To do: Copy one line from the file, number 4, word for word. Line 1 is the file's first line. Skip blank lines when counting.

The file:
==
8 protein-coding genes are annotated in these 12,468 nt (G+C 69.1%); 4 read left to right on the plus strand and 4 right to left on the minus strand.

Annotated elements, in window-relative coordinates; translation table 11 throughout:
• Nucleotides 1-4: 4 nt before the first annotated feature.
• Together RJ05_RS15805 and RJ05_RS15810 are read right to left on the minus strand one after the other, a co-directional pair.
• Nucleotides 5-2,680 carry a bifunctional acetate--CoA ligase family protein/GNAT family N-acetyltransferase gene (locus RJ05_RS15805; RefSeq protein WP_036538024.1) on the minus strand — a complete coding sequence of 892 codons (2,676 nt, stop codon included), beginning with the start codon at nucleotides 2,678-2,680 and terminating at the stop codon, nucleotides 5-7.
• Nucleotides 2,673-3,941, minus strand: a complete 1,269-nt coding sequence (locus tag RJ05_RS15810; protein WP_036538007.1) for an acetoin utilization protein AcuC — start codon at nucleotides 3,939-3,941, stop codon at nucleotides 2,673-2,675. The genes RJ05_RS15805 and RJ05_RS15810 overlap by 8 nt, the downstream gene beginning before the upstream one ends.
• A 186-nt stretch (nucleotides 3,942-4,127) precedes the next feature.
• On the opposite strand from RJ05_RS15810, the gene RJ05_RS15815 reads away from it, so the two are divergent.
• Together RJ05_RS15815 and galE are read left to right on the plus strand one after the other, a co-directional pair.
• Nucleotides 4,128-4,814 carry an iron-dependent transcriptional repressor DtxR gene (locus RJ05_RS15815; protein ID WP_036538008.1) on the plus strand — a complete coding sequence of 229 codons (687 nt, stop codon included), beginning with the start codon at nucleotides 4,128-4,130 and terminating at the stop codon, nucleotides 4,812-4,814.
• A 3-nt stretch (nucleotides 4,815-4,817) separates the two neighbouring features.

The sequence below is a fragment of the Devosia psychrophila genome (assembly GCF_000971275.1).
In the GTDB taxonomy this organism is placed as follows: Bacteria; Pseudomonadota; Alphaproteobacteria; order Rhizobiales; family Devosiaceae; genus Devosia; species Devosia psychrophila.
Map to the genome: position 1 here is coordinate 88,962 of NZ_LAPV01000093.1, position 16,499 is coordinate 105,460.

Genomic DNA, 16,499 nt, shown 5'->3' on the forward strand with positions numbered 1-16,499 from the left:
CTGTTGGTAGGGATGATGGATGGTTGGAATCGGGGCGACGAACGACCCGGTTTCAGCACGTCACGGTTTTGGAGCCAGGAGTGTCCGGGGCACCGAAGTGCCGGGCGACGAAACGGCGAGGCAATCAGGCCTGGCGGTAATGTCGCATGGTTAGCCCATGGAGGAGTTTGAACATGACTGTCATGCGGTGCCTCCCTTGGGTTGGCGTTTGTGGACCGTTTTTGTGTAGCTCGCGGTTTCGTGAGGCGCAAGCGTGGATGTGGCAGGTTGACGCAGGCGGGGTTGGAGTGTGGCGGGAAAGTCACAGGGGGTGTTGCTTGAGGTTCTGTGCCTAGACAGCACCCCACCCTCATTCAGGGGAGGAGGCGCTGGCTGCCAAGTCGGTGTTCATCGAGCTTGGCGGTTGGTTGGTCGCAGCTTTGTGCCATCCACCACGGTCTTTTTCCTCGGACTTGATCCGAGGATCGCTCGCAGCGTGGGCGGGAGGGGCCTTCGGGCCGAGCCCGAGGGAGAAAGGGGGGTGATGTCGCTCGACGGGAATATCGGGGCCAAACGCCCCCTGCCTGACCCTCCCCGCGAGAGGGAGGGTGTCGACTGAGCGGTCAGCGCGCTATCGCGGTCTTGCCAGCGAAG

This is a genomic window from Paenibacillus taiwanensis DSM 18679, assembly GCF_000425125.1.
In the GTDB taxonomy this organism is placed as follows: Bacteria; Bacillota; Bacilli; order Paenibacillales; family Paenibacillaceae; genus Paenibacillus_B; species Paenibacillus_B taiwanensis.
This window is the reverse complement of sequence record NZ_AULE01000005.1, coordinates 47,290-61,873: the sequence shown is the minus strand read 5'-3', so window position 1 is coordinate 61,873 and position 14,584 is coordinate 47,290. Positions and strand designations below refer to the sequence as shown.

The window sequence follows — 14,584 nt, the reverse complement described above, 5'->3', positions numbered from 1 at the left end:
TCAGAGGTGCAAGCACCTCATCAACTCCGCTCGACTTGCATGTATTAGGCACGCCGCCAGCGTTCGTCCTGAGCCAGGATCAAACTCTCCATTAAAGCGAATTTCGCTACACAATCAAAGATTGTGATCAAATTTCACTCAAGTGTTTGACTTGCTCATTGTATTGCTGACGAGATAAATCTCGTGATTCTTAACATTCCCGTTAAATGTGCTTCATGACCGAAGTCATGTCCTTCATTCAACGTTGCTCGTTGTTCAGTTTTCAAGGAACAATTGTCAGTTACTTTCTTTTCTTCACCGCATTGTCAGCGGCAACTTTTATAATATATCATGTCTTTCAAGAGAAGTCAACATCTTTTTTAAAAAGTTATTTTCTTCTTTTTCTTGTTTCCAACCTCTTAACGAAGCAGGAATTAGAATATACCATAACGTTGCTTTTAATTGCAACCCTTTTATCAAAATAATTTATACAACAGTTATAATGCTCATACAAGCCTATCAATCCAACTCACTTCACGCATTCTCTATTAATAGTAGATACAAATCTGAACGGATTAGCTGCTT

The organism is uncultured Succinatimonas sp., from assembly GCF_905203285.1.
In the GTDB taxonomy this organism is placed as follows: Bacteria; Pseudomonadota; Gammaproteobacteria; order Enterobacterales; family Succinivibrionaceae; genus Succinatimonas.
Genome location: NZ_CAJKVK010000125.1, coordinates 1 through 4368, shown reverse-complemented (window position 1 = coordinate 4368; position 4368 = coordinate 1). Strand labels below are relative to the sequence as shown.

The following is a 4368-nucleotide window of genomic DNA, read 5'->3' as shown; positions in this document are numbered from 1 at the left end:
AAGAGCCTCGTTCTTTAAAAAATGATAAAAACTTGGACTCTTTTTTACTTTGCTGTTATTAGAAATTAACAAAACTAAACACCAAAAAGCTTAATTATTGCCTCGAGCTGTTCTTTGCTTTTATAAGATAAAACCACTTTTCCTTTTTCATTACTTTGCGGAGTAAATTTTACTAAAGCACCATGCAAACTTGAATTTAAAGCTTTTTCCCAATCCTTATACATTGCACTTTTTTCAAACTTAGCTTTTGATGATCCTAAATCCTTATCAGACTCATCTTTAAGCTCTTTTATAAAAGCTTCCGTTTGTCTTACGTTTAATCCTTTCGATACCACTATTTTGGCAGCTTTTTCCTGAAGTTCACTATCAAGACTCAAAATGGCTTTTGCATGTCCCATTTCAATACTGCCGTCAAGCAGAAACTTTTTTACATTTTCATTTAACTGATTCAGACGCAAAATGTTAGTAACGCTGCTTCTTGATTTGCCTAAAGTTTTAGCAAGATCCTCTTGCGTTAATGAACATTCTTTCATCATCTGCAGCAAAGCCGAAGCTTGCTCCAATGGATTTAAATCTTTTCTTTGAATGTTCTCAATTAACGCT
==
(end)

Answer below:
• Together RJ05_RS15805 and RJ05_RS15810 are read right to left on the minus strand one after the other, a co-directional pair.